Monsignor Harry J. Byrne, JCD * * * Comment/

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Location: 3103 Arlington Avenue,, Bronx, NY 10463, United States

May 11, 2008


Eighty seven years after my untidy separation from my mother's body, Mothers' Day, a week or so ago, conjured up much of what has lingered on in my memory. Cold winter mornings and three little boys scampered into mother and dad's bedroom. They jumped into the big doublebed. Five bodies shared transient body heat and much more than that. Residual marks remained, like a kind of spiritual DNA. Over many childhood years, there was invariably a box of Kellogg's corn flakes on the breakfast table. On the box, a sketch of a graceful female figure; beneath the figure, the words, "The Sweetheart of the Corn". It became my mother image and survived applications of yellow powdered mustard on tongues that had uttered a forbidden word. It survived, too, when a fight of three little kids dissolved into chaos and mother, holding down the telephone handle, called Throggs Neck 123 for the Children's Protectory "to send the wagon". We were frightened by "the wagon" as the French nobility in 1789 were frightened by the tumbrils that rolled towards the guillotine. "The wagon" would stop a fight.

Mother was from Brooklyn; dad from Marble Hill - "Nannie Goats' Hill" according to his father-in-law. We visited Aunt Retta and other relatives in Brooklyn, heard the trolley cars on Flatbush Avenue, read the funny sheets in the Brooklyn Daily Eagle, and rooted for the Brooklyn Dodgers, hiding our deeply-rooted family affection for the NY Giants. Getting to Brooklyn, mother and three, fearless on the BMT subway!

She was an excellent cook. On Thanksgiving Day and other extended-family times, the three boys frequently were seated at an overflow card table. When mother's youngest and last child was arriving in February 1930, the newly proud father took the three brothers to St. Elizabeth's Hospital in Washington Heights to see their new sister and how mother was doing. Until Mary was brought in by the nurse, we boys were mesmerized, looking out the window at the George Washington Bridge, then in construction. Seven decades later, in December 2003, our sister Mary lay dying at Calvary Hospice. Through the window, I could see the Throggs' Neck Bridge. A bridge at her beginning and a bridge at the end of her earthly life!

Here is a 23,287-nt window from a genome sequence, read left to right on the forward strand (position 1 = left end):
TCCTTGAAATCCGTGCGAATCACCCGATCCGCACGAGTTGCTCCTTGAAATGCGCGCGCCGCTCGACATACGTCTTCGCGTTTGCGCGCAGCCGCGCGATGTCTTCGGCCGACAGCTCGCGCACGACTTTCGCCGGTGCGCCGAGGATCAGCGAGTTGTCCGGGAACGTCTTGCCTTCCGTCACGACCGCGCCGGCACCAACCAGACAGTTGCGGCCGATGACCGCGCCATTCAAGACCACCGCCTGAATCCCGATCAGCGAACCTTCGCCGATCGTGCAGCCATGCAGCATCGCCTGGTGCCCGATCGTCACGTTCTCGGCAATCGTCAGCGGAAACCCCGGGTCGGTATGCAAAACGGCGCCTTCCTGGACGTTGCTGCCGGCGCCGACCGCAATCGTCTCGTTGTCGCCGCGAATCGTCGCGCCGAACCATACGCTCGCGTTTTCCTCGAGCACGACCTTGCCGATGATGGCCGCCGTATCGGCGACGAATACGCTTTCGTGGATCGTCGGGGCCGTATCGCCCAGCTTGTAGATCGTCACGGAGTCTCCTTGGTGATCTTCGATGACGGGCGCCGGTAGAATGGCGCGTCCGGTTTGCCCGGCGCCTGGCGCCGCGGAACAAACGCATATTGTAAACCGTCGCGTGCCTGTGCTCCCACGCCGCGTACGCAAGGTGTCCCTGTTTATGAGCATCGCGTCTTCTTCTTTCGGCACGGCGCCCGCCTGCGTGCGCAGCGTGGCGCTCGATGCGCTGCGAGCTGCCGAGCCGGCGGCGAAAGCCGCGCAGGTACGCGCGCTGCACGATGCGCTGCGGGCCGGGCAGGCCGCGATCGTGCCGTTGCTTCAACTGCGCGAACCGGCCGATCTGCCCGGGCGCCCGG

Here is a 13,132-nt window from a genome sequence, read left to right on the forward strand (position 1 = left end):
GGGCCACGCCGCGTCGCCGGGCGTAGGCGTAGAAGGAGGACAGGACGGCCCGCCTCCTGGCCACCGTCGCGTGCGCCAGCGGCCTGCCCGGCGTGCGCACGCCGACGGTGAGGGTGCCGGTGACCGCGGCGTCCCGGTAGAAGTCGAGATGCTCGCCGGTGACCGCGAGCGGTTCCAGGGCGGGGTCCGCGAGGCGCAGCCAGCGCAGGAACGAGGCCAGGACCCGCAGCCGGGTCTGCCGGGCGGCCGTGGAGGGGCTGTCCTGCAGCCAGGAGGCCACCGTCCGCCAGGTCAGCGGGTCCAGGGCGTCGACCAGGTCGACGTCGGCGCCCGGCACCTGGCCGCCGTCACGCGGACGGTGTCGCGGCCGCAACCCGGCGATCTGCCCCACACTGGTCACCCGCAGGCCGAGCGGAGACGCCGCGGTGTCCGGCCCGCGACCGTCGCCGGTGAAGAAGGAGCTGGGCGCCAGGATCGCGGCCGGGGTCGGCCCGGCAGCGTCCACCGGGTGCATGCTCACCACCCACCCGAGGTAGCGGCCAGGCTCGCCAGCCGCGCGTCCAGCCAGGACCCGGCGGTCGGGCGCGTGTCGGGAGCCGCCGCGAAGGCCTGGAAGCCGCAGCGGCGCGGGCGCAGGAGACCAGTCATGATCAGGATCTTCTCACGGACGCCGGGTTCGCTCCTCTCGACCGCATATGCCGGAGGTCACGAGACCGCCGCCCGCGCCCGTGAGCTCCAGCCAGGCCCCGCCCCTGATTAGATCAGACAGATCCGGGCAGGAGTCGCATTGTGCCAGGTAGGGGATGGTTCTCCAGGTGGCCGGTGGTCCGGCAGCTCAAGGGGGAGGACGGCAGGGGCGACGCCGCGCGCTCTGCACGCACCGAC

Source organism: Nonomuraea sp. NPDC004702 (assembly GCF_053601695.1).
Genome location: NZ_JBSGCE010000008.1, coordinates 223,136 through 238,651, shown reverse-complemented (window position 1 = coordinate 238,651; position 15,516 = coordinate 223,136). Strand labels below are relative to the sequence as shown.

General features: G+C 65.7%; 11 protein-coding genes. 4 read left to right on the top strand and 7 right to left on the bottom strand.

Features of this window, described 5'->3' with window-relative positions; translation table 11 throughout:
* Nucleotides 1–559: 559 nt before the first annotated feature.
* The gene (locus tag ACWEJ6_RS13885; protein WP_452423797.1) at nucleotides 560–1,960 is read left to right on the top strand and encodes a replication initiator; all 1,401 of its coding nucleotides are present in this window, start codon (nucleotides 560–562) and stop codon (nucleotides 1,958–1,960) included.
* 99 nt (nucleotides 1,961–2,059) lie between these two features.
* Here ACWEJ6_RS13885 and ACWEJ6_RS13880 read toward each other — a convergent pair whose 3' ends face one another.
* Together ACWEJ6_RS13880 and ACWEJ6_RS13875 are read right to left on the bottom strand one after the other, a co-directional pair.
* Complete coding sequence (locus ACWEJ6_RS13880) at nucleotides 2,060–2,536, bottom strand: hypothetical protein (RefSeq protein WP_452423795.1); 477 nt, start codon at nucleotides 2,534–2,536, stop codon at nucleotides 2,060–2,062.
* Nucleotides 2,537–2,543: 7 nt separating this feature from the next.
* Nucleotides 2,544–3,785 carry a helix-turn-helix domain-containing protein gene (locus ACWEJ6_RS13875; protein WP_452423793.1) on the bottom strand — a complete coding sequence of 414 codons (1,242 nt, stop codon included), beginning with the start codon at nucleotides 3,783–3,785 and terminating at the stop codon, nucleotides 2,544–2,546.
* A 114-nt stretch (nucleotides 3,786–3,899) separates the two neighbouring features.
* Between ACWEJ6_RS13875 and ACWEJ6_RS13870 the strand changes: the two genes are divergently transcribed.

Unlike other Westchester matrons, mother never learned to drive. Frequent shopping trips saw mother and three boys walking half a mile "to the village" to catch the New Rochelle bus. First stop, Genung's for clothing; across the street, Thom McCann's for shoes; then Schrafft's for frosted chocolates; finally, Blessed Sacrament Church for a visit to the Blessed Sacrament, light a candle, and, on Saturdays, go to confession.

During World War II, she was a reluctant Air Raid Warden. In tests, she would faithfully put on her tin hat and armband and report to her post, charged with ordering any one on the street to go indoors. I once asked her how she would handle someone on the street. She said she would take a walk in the opposite direction.

Mother was a beautiful woman, gentle, caring, faith-filled. My father, a partner in a Wall Street firm, had been quite active as a young man in his parish, St. John's in Kingsbridge. He had taught us three sons - the only parish altar boys from public school - the Latin responses for the Mass. He was enthusiastic about my entering the seminary. "The Sweetheart of the Corn" said, "If you think that's the way to go, fine. But celibacy, I have my doubts about that." Undoubtedly an indication of a happy marriage and a happy family! She was on to something, instinctively if not intellectually. My next blog post will reflect on priestly celibacy's origin, something of its checkered history, and my 63 years experience of what some ecclesiastics say is a great gift to the Church while others opine that it is a good mortification of the flesh, like walking on hot stones.